Medical Device Daily
ATLANTA – The molecular diagnostics market has a rags-to-riches theme to it and the riches are only going to continue to grow, according to a panel held at BIO 2009, the annual meeting of the Biotechnology Industry Organization (Washington) at the Georgia World Congress Center on Wednesday.
Nearly 100 people packed themselves into a conference room for a session on molecular diag during during the BIO event, which ended Thursday and had an estimated 15,000 attending.
Amy Butler, VP at Care Life Technologies (Vancouver, British Columbia); Alicia Loffler, director of the Kellog Center for Biotech at Northwestern University (Evanston, Illinois); and Joel McComb VP, Lifesciences Division of Illumina (San Diego), were the panelists and were asked to discuss the past present and future of the molecular diagnostics field.
Irwin Goverman, principal of Deloitte Consulting (New York), was the moderator.
"The growth of this market has been relatively recent," Goverman, told the audience. "We've seen that the market is slow to take off."
But the market did anything but stay in neutral. In 2006 the market clocked in at about $2.3 billion, grew to $2.7 billion in 2007 and began to see substantial gains in 2009 and currently stands at $3.5 billion. In 2010 it's expected to reach $4 billion.
He added that growth is spurred by advances in functional genomics and proteomics coupled with the development of more advanced applications.
"One of the primary motivators for Care Life moving into this space was because it is a nice revenue generator," Butler said.
She said the potential for increasing revenue still exists and to see further gains companies must focus on the marketing aspect of their product in addition to the science.
"Entry into the new molecular diagnostics market would require improved capabilities in sales and marketing, such as building new sales channels and developing better relationships with the medical community," Goverman said.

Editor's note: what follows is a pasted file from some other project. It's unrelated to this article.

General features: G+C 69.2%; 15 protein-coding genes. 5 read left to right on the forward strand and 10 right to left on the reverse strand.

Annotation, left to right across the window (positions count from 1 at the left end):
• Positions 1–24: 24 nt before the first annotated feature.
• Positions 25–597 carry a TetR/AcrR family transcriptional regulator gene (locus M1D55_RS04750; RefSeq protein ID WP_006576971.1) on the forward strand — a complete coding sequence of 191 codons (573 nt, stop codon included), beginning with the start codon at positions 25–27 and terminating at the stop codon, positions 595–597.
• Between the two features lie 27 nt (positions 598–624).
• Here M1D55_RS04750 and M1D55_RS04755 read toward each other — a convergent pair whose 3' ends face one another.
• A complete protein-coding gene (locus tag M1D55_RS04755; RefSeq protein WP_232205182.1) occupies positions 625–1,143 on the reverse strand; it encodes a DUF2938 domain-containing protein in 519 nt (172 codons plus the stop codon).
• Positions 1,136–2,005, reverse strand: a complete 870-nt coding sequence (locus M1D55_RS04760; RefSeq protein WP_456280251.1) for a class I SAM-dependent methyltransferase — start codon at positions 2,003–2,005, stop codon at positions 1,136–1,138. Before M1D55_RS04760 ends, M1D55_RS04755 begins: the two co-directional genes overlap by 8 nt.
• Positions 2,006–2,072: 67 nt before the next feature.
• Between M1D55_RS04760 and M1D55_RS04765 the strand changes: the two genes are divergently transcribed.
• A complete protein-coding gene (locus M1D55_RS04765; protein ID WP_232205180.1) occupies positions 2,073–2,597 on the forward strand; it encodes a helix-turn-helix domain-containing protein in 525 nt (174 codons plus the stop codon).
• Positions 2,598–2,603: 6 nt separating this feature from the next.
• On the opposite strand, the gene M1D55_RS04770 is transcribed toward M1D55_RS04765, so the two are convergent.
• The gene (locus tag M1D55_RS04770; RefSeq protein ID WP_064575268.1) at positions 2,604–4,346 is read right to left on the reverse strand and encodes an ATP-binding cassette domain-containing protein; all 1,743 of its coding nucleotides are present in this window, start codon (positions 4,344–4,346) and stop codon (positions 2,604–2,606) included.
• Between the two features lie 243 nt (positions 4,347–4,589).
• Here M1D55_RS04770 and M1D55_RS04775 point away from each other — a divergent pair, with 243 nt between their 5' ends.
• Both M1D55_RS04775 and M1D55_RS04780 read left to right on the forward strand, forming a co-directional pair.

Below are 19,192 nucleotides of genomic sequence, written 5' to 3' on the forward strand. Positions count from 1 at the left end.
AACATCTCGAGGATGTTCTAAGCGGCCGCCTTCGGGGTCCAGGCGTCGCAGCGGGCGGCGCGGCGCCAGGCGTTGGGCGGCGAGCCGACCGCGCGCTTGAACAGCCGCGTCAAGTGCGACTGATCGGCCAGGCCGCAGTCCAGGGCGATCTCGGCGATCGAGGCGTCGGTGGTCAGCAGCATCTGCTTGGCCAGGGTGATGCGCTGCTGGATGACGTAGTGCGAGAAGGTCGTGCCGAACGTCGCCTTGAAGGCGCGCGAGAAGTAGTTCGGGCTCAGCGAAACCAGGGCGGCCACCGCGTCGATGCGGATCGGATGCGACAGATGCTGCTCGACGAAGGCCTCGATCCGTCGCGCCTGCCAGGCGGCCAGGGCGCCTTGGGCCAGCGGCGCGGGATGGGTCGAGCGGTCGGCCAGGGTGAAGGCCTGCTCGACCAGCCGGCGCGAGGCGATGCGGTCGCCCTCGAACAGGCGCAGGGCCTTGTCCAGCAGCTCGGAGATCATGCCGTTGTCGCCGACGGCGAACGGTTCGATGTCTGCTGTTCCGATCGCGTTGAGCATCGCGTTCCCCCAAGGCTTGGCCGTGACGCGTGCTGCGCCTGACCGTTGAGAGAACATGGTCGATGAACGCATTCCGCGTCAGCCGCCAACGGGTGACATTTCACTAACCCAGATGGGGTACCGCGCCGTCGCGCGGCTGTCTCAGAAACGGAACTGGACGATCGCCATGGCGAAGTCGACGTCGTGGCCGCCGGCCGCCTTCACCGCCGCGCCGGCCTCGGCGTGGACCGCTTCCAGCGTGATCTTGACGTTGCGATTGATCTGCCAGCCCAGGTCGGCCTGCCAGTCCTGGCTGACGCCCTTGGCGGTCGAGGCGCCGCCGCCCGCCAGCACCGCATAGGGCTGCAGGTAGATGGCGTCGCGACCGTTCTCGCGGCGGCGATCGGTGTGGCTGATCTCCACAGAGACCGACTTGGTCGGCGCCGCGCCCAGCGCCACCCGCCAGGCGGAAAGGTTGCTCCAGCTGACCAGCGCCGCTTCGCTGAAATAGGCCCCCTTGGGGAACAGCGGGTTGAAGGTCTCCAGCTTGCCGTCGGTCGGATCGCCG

Goverman displayed a slide showing what part of each space molecular diagnostics comprised. At the top of the list – this came as no surprise to the audience – was the infectious disease market which took on nearly 40% of the market share.
"Clearly the first and most effective is infectious disease testing," Goverman said noting that it was profitable and has gained much attention through headlines with the H1N1 outbreaks that have been occurring.
Also on the list were pharmocogenic products at 28%; gene chromosomes at 13%; blood banking at 10%; and oncology at 9%.
The panel agreed that there probably wouldn't be any dramatic shifts in the market share breakdown. But if one were to occur it would probably go towards inflating infectious disease testing.
The panel also was asked which disease state diagnostics would play the greatest role in over the next few years.
"Cancer . . . that's going to be a disease state that's going to have the most emphasis," Butler said, adding that there are still a great deal of unmet needs in this area."
"Sequencing will definitely play a role," McComb said.
Loffler argued that it was too soon to make such a guess.
"The market is fragmented, and I don't believe there will be a clear market for some time," she said.
One of the main concerns for the market however, was the impact that President Barack Obama's healthcare package could have on innovation.
"The Obama administration is laying the groundwork that could help strengthen molecular diagnostics and its ability to determine which treatment path patients should go down," Butler said. "The increased funding the administration has promised could benefit the diagnostics field and make the devices more effective."
"At the end of the day you have to look at the cost effectiveness that comes from the products you put on the market," McComb said. "It wasn't until reimbursements came from glucose strips and their effectiveness was monitored more closely . . . [that] glucose monitor sales sky rocketed."
But to truly capture innovation Loffler said that diagnostics companies need to mirror medical devices to capture innovation and capitalize off of upcoming legislation.
"There's a lot [that] diagnostics companies could learn from the medical device industry," Loffler said.